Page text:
School snack time

School snack time is between 9:30 and 10am. I don’t have the energy to pack his lunchbox at night, so I normally do this between 5:30 – 6am. It’s difficult to decide what to pack and what to leave out since his glucose varies so often. In the beginning, I was obsessed with carb counting, but after a chat with a dietician at one of the PE diabetes wellness meetings, my perspective changed completely. She told me to feed my child the rainbow. So, I do just that.

I pack small portions of fruit and vegetables in as many colours as possible along with something carby like popcorn. When he had a high night, I will replace this with something non-carb like droëwors and biltong.

Somewhere close to 11am, his glucose starts to drop again, and the teachers will either give him an apple or a protein bar, depending on how close to home time it is. We also rely on Super Cs for lows and keep rolls of it everywhere.


For lunch, he has a sandwich with his flavour of the week (at the moment it’s honey) and a generous portion of protein along with a glass of milk.

During the afternoons we just play it by ear. I’m at home in the afternoons so it makes it easy for me to manage his glucose levels by finding something in the fridge or cupboard when necessary.

When he does go to aftercare, I pack him an entire bag of carb and non-carb snacks, along with his emergency kit consisting of protein bars and Super Cs.

Aftercare is at his school and I have contact with the teacher in charge. She sees that he eats the right things at the right time and is available on WhatsApp all afternoon as well.


Just after Rudi was diagnosed, we followed a specific meal plan for supper and I had his menu planned at least a week in advance. After the aha-moment with the dietitian, all of that changed and he now eats what we eat. Even sushi and pizza. It’s a win-some, learn-some experience when it comes to his diet and we figure things out as we progress.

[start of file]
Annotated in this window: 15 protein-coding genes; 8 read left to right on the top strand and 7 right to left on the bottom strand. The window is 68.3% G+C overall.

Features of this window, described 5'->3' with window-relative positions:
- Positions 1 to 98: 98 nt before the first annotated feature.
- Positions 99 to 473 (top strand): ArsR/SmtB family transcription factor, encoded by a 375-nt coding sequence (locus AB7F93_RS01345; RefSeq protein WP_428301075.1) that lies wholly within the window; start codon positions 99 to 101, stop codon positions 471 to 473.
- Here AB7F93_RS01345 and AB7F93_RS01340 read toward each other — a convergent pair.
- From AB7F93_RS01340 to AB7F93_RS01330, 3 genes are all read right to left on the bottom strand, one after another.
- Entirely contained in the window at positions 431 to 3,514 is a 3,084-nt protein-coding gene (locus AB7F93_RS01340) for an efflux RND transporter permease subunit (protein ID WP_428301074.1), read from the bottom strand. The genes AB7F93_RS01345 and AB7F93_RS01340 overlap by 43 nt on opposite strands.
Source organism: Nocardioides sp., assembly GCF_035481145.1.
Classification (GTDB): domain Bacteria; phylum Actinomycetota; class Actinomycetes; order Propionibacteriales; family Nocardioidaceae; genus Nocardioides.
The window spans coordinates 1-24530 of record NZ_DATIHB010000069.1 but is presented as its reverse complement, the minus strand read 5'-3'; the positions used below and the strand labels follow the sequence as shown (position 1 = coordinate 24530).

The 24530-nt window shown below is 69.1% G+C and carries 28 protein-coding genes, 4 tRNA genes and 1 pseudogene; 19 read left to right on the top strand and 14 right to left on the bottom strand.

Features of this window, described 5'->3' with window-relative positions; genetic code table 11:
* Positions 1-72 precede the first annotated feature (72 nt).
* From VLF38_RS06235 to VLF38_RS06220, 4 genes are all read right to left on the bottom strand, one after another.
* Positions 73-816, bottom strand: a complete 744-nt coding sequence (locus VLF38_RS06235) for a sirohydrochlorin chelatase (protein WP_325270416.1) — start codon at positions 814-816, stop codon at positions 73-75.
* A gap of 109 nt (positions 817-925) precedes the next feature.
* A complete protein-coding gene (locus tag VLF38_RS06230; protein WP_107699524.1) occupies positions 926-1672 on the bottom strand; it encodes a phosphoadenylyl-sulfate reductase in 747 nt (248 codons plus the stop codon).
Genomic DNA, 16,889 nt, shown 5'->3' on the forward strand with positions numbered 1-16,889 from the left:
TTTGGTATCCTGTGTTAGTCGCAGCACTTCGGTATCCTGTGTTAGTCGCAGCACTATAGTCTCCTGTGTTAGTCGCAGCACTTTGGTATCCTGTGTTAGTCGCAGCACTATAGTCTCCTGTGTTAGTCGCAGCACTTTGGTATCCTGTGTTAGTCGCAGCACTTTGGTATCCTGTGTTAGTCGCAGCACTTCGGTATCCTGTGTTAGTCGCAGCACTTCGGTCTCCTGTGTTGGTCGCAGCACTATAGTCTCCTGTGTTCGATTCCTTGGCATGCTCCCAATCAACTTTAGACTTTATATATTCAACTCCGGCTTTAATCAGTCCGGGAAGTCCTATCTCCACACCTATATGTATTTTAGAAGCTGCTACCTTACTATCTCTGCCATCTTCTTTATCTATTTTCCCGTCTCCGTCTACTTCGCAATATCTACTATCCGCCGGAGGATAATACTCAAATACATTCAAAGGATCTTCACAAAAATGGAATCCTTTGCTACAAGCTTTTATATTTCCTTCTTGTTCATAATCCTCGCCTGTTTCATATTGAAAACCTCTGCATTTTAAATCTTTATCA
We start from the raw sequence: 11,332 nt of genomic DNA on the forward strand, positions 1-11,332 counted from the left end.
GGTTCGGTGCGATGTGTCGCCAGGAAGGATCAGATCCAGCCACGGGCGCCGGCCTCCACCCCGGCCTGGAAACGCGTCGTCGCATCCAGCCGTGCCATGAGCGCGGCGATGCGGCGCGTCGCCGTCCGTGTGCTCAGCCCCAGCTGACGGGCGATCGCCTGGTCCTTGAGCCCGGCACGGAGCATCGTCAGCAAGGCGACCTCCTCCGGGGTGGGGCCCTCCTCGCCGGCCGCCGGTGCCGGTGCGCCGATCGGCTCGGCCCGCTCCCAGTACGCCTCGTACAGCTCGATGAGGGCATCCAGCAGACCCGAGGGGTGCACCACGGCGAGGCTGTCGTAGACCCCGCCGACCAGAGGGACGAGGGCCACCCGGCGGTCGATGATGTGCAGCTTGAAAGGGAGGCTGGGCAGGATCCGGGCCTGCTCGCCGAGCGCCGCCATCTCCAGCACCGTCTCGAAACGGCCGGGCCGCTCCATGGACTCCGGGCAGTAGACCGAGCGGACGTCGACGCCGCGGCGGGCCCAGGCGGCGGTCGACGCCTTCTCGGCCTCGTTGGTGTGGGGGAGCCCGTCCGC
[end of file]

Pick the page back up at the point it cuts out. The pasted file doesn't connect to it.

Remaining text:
After the pyjama drill, we will either read stories or watch a movie. By about 8pm his blood glucose will be at a stable low and he then has a glass of milk as a nightcap. Ideally, the milk should last him until morning, but when it doesn’t, we give him milk with glucose powder to keep his blood glucose going. Occasionally we need to inject him because of high blood glucose, but he doesn’t even wake up for that anymore.

Rudi’s fourth diabetes anniversary

We recently celebrated Rudi’s fourth diabetes anniversary. It’s hard to imagine things without the sensor and Bluetooth device, but imagining a life without the support we get from friends, family, employers, paediatrician and his school is even harder.

Living with a six-year-old diabetic child is a 24-hour duty and you can’t afford to lose focus for one minute. Our latest HbA1c result was an incredible 6.6 for the second time in a row. It takes a lot of effort and hard work, but the reward is priceless. Looking back, I don’t think we’d ever thought we’d get this far.

Laurelle Williams is the Editor at Word for Word Media. She graduated from AFDA with a Bachelor of Arts Honours degree in Live Performance. She has a love for storytelling and sharing emotions through the power of words. Her aim is to educate, encourage and most of all show there is always hope. Feel free to email Laurelle on


Laurelle Williams is the Editor at Word for Word Media. She graduated from AFDA with a Bachelor of Arts Honours degree in Live Performance. She has a love for storytelling and sharing emotions through the power of words. Her aim is to educate, encourage and most of all show there is always hope. Feel free to email Laurelle on [email protected]